Amy Gehrt: Sandy makes the case for climate change
As the eastern third of the country struggles to recover from the damage Superstorm Sandy left in its wake, residents in the northeast are bracing for a second powerful storm — this one forecast to hit mid-week.
There's no denying Sandy was particularly destructive. Spanning 1,000 miles across at the height of the storm, Sandy claimed more than 100 lives in 10 states, forced hundreds of thousands to evacuate and left 8.5 million homes and businesses without power. And, with damage estimates at $50 billion, Sandy is now the second most expensive storm in U.S. history.
The impact of the superstorm has also been felt in the American political arena, re-igniting a debate about climate change and prompting the popular mayor of New York City, Michael Bloomberg, to endorse President Barack Obama.
"Our climate is changing," Bloomberg writes. "And while the increase in extreme weather we have experienced in New York City and around the world may or may not be the result of it, the risk that it might be — given this week's devastation — should compel all elected leaders to take immediate action."
He went on to say, "We need leadership from the White House, and over the past four years, President Barack Obama has taken major steps to reduce our carbon consumption."
Bloomberg Businessweek took it a step farther, boldly proclaiming on its cover: "It's Global Warming, Stupid."
The in-depth piece has loads of statistics and scientific research to back up its statement, but as a big baseball fan I believe one analogy drives the point home particularly well.
"We can't say that steroids caused any one home run by Barry Bonds, but steroids sure helped him hit more and hit them farther," explains Eric Pooley, senior vice president of the Environmental Defense Fund and former deputy editor of Bloomberg Businessweek. "Now we have weather on steroids."
New York climate scientist Scott Mandia, who coauthored a book on the rising sea level, also made the case for climate change, telling the Los Angeles Times, "After this crazy weather we've been having the last several years — Irene last year, Sandy this year, the drought, the fires, floods — it's getting more and more difficult for people to deny what everybody sees with their own eyes. I think people are starting to connect the dots."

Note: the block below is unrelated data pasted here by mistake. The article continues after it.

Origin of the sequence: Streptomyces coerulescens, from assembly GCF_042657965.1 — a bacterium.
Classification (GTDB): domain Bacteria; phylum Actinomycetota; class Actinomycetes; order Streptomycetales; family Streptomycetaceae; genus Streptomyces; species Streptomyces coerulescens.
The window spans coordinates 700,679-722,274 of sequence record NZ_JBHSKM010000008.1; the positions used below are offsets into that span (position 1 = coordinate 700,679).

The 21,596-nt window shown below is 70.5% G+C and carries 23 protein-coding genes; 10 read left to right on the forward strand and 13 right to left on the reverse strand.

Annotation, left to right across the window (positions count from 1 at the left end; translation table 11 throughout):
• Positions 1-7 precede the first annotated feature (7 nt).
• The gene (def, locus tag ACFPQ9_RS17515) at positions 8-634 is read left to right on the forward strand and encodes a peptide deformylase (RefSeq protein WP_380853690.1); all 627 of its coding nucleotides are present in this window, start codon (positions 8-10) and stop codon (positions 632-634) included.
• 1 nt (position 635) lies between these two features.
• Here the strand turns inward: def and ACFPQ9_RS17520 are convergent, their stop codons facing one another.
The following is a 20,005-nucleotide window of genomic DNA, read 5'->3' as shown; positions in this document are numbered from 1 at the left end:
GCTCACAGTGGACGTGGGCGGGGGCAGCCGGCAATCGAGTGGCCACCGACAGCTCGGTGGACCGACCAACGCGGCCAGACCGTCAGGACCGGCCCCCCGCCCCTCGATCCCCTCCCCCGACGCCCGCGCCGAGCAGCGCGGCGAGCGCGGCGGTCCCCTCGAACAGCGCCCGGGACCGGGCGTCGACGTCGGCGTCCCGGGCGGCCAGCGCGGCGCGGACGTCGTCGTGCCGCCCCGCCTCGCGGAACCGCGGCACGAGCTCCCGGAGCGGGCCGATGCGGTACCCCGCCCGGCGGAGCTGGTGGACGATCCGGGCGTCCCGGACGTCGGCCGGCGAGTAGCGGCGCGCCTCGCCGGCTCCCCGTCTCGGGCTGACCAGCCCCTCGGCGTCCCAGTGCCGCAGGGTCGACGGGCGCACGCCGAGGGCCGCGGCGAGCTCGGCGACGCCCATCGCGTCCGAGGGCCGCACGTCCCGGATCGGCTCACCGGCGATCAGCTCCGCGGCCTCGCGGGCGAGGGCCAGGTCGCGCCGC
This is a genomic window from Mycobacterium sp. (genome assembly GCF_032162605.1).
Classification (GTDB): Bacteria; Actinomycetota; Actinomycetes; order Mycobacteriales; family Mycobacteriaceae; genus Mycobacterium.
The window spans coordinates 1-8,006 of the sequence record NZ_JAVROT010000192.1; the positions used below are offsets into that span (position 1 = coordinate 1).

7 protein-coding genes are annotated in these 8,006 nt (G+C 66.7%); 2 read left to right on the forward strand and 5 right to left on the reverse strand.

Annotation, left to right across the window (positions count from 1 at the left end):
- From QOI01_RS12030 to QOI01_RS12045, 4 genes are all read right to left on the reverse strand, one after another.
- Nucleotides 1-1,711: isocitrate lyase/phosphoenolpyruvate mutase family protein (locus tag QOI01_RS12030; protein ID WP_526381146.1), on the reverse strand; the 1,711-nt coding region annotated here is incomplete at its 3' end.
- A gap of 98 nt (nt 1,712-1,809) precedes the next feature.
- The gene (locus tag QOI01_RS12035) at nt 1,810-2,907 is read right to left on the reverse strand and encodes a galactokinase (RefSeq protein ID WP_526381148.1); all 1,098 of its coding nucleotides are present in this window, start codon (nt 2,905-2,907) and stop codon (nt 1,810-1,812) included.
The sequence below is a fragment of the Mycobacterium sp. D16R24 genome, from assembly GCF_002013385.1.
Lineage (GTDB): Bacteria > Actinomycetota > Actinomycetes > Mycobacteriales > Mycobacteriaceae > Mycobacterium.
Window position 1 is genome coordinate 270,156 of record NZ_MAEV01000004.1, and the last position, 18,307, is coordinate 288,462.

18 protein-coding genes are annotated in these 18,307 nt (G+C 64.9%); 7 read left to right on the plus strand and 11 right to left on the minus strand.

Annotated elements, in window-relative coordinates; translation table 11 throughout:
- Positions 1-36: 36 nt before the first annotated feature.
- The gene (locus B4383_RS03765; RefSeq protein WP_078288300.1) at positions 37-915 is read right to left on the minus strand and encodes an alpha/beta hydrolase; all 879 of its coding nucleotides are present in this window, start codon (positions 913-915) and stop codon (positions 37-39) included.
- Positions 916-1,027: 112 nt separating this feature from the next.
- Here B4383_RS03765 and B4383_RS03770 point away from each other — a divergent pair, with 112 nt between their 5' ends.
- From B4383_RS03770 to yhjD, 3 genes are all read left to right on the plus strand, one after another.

Polls seem to reflect that growing acceptance. A HuffPost/YouGov poll taken Oct. 29-Oct. 30 finds that 61.3 percent of respondents agreed global warming is occurring, compared to 18.4 percent who said it's not and 20.3 percent who were unsure. Democrats, Republicans and independent voters were all polled, and in each group, the majority believed global warming is indeed happening.
A poll conducted by the Yale Project on Climate Change Communication in September shows even stronger support for the climate change argument. According to its results, 70 percent of Americans believe climate change is real, and more than half think human activity causes it. Fifty-eight percent even reported being "somewhat" or "very worried" about it.
So why weren't we hearing more about climate change and candidates' positions ahead of Superstorm Sandy? The topic didn't come up in any of the presidential debates. In fact, despite the hurricane-related problems that plagued the Republican National Convention in Tampa this past summer, one of the only mentions of climate change I can recall is when Mitt Romney mockingly referred to Obama's pledge to help halt climate change, saying, "President Obama promised to begin to slow the rise of the oceans and heal the planet. My promise is to help you and your family."
The only other mention came during the Democratic National Convention a week later.
"Yes, my plan will continue to reduce the carbon pollution that is heating our planet because climate change is not a hoax," Obama said. "More droughts and floods and wildfires are not a joke. They're a threat to our children's future."
That way of thinking is likely to resonate with more Americans now, after the steady stream of stories, photos and videos depicting the damage caused by Superstorm Sandy, and I hope it also leads to some lasting leadership on the very real problem of climate change.
Amy Gehrt may be reached at firstname.lastname@example.org.